inequality

G20 Turkey 2015

Blog: Report from the G20 in Turkey: Will action follow promises?

The 2015 G20 leaders' summit made welcome progress in tackling the refugee crisis and taken some tentative steps towards the widening gap between rich and poor. However, the G20 has done little to build momentum toward an ambitious climate deal.

Take action to #MakeTaxFair

Blog: Oxfam calls for a second generation of corporate tax reforms

The package of tax reforms launched by the Organization for Economic Cooperation and Development (OECD) in Paris this week, and due to be endorsed by G20 finance ministers meeting in Peru this week, is toothless.

Camp for internally displaced people, Juba, South Sudan. Photo: Keiran Doherty/Oxfam

Blog: Refugee crisis: what’s the European fuss about?

Every night on TV, people see images of a heavily divided Europe, unable to cope with the arrival of more than 500,000 refugees and other migrants equivalent to less than 0.1% of the European Union’s population of over 500 million people.

A pupil writing on the blackboard at the Pamaronkoh Community Primary School, Calaba Town, Freetown, Sierra Leone. Credit: Aubrey Wade/Oxfam

Blog: What's at stake for Financing for Development – diverting public resources to leverage private finance?

The upcoming Third Financing for Development conference (aka #FfD3) in Addis Ababa will have a marked effect on the Sustainable Development Goals (SDGs) Summit in New York in September, and ultimately on December’s climate change deal that must be agreed in Paris. It’s a domino effect that will determine how development and climate action is funded for the next fifteen years.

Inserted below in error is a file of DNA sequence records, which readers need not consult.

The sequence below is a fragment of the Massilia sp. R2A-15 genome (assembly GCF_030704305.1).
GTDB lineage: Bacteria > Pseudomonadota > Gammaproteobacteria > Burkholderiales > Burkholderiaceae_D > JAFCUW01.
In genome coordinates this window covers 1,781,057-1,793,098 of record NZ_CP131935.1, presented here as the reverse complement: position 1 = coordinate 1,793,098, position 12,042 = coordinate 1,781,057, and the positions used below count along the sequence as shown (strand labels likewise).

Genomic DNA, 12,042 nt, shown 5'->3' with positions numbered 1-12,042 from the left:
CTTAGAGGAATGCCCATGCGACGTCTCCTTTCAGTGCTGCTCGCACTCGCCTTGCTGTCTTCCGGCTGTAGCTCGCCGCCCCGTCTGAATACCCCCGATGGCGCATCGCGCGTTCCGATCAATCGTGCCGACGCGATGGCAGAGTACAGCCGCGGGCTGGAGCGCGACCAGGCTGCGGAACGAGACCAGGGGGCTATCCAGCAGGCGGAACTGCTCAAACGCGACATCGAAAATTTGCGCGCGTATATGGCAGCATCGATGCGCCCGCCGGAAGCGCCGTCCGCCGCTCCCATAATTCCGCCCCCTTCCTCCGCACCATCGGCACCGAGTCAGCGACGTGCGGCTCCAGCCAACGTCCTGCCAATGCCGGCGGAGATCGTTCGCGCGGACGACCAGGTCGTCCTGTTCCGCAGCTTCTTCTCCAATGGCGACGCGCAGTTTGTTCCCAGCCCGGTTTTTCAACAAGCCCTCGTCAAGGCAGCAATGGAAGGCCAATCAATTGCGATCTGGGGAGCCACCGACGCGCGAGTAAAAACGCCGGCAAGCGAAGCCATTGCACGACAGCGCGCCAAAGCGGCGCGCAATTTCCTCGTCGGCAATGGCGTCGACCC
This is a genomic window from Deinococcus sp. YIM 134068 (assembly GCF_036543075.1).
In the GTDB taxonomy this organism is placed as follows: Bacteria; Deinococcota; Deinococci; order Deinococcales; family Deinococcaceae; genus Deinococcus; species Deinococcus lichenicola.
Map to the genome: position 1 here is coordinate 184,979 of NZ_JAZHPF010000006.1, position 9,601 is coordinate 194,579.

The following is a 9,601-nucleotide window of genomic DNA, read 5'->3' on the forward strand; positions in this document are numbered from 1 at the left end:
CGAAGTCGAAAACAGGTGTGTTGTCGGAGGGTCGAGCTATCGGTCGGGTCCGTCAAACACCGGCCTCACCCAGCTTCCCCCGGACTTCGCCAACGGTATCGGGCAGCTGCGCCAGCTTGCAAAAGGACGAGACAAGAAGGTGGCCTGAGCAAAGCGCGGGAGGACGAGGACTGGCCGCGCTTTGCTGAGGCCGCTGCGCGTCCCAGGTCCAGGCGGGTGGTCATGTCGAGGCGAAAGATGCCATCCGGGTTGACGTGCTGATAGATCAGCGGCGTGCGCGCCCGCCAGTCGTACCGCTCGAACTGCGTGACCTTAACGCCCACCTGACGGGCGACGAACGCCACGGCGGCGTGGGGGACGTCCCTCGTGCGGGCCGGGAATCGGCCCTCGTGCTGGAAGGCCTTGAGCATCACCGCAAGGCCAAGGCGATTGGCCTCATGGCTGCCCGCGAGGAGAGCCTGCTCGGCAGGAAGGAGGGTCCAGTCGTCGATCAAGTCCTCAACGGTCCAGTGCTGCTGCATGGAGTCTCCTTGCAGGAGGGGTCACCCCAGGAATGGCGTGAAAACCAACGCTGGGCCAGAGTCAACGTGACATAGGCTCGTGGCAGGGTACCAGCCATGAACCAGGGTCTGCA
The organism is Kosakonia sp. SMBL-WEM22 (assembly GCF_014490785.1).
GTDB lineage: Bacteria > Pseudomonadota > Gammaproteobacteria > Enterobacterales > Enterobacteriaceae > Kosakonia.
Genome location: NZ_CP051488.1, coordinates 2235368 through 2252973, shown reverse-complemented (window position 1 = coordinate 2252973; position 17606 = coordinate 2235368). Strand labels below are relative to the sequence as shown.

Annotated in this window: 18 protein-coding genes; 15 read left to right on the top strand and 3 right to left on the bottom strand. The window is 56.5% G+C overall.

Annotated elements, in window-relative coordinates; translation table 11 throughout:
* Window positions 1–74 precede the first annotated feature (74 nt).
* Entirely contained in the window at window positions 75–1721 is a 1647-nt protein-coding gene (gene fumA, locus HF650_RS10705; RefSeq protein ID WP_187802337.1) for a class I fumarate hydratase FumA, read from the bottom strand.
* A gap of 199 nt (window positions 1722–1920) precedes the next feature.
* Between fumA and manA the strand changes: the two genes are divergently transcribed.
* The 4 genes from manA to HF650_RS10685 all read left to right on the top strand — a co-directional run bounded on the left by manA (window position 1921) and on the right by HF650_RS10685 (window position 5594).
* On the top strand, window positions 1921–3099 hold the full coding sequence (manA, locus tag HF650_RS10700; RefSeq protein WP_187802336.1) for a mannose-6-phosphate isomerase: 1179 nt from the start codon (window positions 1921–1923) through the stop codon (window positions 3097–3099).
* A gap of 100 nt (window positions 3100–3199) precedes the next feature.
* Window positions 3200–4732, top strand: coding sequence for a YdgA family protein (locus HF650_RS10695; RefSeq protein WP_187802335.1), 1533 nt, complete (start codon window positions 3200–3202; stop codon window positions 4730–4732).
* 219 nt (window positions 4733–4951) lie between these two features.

Beatrice Quayee holds rice ready for transplanting, River Gee county, Liberia. Credit: Kieran Doherty/Oxfam

Blog: Africa: Rising for the few

Africa is losing billions of dollars through tax dodging. This week's World Economic Forum on Africa 2015 must squarely address tax avoidance tricks and other illicit financial flows, tax incentives, and debt repayments. Unless African leaders tackle such issues, it is the rich world that will continue to gain the most from Africa’s progress.http://www.weforum.org/events/world-economic-forum-africa-2015

Robin Hood campaigners outside the German Finance Ministry handing in the Million Strong petition. Credit: DGB/Steinle, 7 May 2015

Blog: The most popular tax in history? The ‘Million Strong’ campaign for a Robin Hood Tax

From Rome to Berlin, Robin Hood Tax campaigners are coming together this week to present a ‘Million Strong’ petition to European leaders. Since the campaign launched, supporters in Europe have taken over a million actions in support of the Financial Transaction Tax (FTT), making it one of the most popular taxes in history.

Spring Meetings of the World Bank Group and the International Monetary Fund. Photo: Simone D. McCourtie/World Bank

Blog: My message to world leaders: To finance development you must tackle tax

Last month Oxfam’s International Executive

Health worker, Sister Agnus Memorial Maternity Clinic, Gardnersville, Liberia. Photo: Abbie Trayler-Smith/Oxfam

Blog: 7,000 people, one clinic, no running water: Ebola and West Africa’s chronic health crisis

Ebola policy lead, Jess Skinner, describes how health care workers in Liberia have continued to provide basic services throughout the Ebola crisis, despite the personal risks involved and a chronic lack of resources.

Women signing the Haq Banta Hai petition in Delhi. Credit: Oxfam India

Blog: India's historic Right to Education act: Why everyone should support Haq Banta Hai

Thanks to India's historic Right to Education Act in 2009, today 199 million children are in school and studying. However, 6 million children between 6 and 13 years are still out of school. To make education a reality of every child in India, Oxfam India and its partners are calling on civil society groups and individuals to join the 'Haq Banta Hai' campaign. Nearly 200,000 people have taken action - will you?

inequality davos winnie

Blog: Bringing the inequality message to the Davos elite

Oxfam’s view is that by making sure the richest pay their fair share of tax, tackling the scourge of precarious low paid work and investing in high quality, free and public services for all, we can begin to make progress on reducing inequality. 

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